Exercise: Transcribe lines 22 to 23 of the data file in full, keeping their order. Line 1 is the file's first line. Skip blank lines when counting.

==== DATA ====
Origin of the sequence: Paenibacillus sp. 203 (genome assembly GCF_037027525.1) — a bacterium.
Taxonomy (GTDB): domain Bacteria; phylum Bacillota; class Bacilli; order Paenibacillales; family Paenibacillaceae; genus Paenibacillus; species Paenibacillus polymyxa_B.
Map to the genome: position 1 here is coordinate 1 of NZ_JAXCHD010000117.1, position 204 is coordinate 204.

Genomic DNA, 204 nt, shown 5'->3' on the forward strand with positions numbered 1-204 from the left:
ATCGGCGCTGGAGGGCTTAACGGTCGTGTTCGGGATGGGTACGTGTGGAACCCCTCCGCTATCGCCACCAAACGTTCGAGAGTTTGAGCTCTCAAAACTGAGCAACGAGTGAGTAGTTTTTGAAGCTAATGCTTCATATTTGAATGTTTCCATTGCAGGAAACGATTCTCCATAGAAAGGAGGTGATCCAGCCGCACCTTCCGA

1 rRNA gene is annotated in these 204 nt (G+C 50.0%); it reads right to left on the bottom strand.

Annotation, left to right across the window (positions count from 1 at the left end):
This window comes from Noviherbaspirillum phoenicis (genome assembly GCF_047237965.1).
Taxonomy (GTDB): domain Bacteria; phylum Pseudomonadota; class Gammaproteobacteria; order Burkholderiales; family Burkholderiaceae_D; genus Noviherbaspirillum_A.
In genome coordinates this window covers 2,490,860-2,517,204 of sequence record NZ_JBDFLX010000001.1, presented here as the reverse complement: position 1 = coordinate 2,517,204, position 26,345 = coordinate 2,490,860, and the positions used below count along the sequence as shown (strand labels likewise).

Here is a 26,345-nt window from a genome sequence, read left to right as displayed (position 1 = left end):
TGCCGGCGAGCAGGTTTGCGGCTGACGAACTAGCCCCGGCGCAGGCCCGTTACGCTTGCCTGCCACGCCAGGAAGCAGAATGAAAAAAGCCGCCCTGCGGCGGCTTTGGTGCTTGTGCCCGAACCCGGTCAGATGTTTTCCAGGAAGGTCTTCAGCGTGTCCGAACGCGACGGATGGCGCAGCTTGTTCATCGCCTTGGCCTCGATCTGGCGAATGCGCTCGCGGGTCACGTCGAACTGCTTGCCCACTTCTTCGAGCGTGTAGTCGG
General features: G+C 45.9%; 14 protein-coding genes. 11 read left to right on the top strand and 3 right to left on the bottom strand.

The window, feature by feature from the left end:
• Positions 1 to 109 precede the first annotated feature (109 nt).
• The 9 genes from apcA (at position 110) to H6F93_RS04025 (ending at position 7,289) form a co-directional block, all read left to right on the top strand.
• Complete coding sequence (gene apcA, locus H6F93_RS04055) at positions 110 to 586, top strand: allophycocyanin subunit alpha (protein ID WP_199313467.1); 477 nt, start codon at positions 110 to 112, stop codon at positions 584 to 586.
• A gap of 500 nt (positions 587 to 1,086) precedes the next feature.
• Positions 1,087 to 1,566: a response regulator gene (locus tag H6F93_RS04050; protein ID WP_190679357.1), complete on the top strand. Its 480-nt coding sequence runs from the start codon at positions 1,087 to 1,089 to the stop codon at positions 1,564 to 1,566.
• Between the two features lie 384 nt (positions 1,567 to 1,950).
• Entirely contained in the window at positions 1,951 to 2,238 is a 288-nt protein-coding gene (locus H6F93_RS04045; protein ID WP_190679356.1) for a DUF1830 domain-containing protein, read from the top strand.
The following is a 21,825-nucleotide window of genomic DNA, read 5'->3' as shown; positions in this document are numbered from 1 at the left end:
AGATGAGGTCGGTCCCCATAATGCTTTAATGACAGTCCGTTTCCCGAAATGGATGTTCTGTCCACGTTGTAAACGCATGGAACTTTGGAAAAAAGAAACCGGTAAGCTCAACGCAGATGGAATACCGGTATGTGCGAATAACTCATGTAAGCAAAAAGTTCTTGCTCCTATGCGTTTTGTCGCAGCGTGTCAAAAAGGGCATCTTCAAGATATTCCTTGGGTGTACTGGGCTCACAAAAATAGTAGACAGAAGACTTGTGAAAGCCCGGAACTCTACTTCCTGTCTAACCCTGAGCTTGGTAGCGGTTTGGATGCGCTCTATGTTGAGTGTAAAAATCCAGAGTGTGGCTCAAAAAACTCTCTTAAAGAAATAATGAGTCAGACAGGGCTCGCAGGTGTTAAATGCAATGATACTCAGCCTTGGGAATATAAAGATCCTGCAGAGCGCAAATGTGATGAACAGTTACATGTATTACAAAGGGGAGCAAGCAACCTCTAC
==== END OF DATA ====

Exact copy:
The following is a 21,825-nucleotide window of genomic DNA, read 5'->3' as shown; positions in this document are numbered from 1 at the left end:
AGATGAGGTCGGTCCCCATAATGCTTTAATGACAGTCCGTTTCCCGAAATGGATGTTCTGTCCACGTTGTAAACGCATGGAACTTTGGAAAAAAGAAACCGGTAAGCTCAACGCAGATGGAATACCGGTATGTGCGAATAACTCATGTAAGCAAAAAGTTCTTGCTCCTATGCGTTTTGTCGCAGCGTGTCAAAAAGGGCATCTTCAAGATATTCCTTGGGTGTACTGGGCTCACAAAAATAGTAGACAGAAGACTTGTGAAAGCCCGGAACTCTACTTCCTGTCTAACCCTGAGCTTGGTAGCGGTTTGGATGCGCTCTATGTTGAGTGTAAAAATCCAGAGTGTGGCTCAAAAAACTCTCTTAAAGAAATAATGAGTCAGACAGGGCTCGCAGGTGTTAAATGCAATGATACTCAGCCTTGGGAATATAAAGATCCTGCAGAGCGCAAATGTGATGAACAGTTACATGTATTACAAAGGGGAGCAAGCAACCTCTAC